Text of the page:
Prayer: Experiencing Awe and Intimacy with God
Keller is one of my favorite author/pastors and this was the third book I'd read (Every Good Endeavor, The Reason for God). While this book is important, it is not great. I think Keller failed to achieve the goal in his preface: to write the first book he would want to give people on prayer. The References are a full 1/3 of the book, and Keller comments extensively on them, which is annoying for the reader. When you're 50% through the book and you already have 300 footnotes, that's a slog. I would give someone R.C. Sproul's Does Prayer Change Things as a first book, it better summarizes the conclusions Keller spends pages reaching. Sadly, Keller does not include that in his literature review.
Keller himself admits: "The best material on prayer has been written" (loc. 70). This book is both an attempt to survey that literature, work out a theology of prayer, examine various Christian forefathers' approaches to prayer, and offer some methods of prayers to the reader. The section looking at Augustine, Luther, and Calvin's approaches to prayer and all three of their takes on the Lord's Prayer is worth three stars in itself. It should be published as a shorter book in itself. (Really, this book is three or four books in one). The practical methods of prayer at the end are also good, but somewhat depressing unless you, like Luther, want to spend four hours praying every day. It strikes me that Keller admits he had been a pastor a long time before he really developed a prayer life, sounds like he did so after his kids were out of the house. I highlighted too much in this book to review entirely.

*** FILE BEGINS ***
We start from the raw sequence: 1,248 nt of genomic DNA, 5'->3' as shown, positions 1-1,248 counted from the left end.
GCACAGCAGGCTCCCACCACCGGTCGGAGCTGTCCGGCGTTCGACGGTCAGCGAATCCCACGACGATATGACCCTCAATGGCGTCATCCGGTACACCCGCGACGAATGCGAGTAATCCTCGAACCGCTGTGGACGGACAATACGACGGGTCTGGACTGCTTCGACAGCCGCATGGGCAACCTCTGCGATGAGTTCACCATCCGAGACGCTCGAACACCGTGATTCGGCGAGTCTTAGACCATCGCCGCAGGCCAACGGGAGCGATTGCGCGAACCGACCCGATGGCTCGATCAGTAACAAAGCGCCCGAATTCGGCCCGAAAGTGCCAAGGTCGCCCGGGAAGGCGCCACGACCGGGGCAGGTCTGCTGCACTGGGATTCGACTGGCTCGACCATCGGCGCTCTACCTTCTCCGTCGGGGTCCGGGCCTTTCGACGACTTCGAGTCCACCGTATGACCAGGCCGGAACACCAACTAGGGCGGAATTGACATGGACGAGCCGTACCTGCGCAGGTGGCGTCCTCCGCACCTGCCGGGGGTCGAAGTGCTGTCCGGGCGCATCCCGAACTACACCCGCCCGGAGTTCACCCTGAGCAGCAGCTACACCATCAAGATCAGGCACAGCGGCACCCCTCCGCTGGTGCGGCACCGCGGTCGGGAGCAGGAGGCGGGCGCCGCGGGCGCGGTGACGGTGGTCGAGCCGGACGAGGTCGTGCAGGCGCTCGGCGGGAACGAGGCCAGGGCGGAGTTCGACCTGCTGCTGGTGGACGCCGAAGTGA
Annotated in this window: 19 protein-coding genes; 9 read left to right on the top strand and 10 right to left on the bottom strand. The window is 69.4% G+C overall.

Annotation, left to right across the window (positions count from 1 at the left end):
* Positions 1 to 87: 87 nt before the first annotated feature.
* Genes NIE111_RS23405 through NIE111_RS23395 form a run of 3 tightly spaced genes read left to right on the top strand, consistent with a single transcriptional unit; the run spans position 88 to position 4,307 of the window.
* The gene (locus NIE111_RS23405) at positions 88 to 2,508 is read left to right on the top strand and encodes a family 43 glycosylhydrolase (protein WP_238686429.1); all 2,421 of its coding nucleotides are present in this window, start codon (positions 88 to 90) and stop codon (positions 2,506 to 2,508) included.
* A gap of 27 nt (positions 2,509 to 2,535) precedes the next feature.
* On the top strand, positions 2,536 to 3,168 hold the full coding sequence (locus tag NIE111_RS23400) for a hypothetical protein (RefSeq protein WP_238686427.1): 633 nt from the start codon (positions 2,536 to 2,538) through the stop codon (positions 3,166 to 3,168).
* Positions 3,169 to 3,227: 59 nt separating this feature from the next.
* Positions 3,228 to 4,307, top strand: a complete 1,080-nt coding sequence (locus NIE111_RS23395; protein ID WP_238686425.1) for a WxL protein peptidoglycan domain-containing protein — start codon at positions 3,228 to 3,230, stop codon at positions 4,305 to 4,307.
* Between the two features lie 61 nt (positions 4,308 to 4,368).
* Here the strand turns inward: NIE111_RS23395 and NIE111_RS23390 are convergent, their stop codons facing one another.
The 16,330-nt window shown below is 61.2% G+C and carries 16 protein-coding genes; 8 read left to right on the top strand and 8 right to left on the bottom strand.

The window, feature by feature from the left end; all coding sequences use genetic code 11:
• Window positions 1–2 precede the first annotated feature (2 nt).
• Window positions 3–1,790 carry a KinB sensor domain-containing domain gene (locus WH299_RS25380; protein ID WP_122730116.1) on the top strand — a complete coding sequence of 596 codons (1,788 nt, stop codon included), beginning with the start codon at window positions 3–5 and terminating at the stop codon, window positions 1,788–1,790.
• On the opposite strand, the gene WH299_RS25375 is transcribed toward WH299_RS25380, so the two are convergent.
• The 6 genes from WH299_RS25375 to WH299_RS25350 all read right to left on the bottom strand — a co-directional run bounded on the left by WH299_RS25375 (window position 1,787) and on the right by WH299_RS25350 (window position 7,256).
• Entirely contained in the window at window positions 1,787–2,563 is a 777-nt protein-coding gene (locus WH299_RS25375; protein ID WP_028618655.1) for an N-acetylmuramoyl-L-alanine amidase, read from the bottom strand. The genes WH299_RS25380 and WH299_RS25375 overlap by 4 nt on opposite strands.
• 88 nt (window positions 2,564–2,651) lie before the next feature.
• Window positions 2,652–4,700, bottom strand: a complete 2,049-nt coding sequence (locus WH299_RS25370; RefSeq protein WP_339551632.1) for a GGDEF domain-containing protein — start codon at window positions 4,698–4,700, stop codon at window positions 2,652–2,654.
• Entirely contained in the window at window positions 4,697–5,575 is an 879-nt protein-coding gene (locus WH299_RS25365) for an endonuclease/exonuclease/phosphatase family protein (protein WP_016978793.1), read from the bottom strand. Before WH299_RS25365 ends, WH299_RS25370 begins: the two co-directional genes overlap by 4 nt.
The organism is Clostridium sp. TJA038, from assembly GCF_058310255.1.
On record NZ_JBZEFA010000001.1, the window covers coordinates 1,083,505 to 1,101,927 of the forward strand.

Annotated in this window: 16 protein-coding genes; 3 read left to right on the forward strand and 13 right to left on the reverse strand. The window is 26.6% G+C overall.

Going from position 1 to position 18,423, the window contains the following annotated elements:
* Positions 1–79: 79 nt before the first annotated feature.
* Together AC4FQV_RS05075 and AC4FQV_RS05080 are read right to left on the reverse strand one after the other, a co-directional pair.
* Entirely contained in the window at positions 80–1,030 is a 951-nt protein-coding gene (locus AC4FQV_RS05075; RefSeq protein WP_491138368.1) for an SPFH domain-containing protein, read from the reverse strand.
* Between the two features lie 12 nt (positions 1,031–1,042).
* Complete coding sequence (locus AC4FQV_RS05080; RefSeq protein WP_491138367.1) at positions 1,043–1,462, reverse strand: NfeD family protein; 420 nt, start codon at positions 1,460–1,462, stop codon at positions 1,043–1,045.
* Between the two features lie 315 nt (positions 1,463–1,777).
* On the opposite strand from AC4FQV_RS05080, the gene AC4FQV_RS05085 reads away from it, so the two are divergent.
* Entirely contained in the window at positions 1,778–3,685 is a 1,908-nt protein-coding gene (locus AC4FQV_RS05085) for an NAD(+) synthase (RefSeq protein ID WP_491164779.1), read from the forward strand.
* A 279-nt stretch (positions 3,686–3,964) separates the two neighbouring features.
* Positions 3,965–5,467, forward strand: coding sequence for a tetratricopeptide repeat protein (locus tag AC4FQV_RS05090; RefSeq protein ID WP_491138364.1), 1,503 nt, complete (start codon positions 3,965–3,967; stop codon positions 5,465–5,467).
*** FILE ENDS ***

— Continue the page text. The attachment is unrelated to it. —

For example, Keller highly recommends that you first approach God with precursory prayer, choose from a number of short scriptures to pray from to get your mind right. Then, engage in Bible reading and meditation. Read a passage 3-4 times, list anything that it tells you about yourself; list any examples to be followed, commands to obey, promises to claim. Choose the verse that is most striking and helpful, and paraphrase it in your own words. But don't take it out of context-- this should be in addition to separate time of really studying Scripture with the use of commentary. You shouldn't meditate on a passage until you understand it, and you shouldn't combine your deeper Bible study with your prayer/meditation Bible study (how many hours are there in a day?). (Note: I've been reading some texts for years with a ton of commentaries, sermons, and aids, and still don't "understand" them completely.) So, the outline above is for a passage you already know.
When meditating, ask the following (loc. 3334):
"What does this text show me about God for which I should praise and thank him? What does this text show me about my sin that I should confess and repent of? What false attitudes, behavior, emotions, or idols come alive in me whenever I forget this truth? What does the text show me about a need that I have? What do I need to do or become in light of this? How shall I petition God for it? How is Jesus Christ or the grace that I have in him crucial to helping me overcome the sin I have confesed or to answering the need I have? Finally: How would this change my life if I took it seriously-- if this truth were fully alive and effective in my inward being? Also, why might God be showing this to me now? What is going on in my life that he would be bringing this to my attention today?"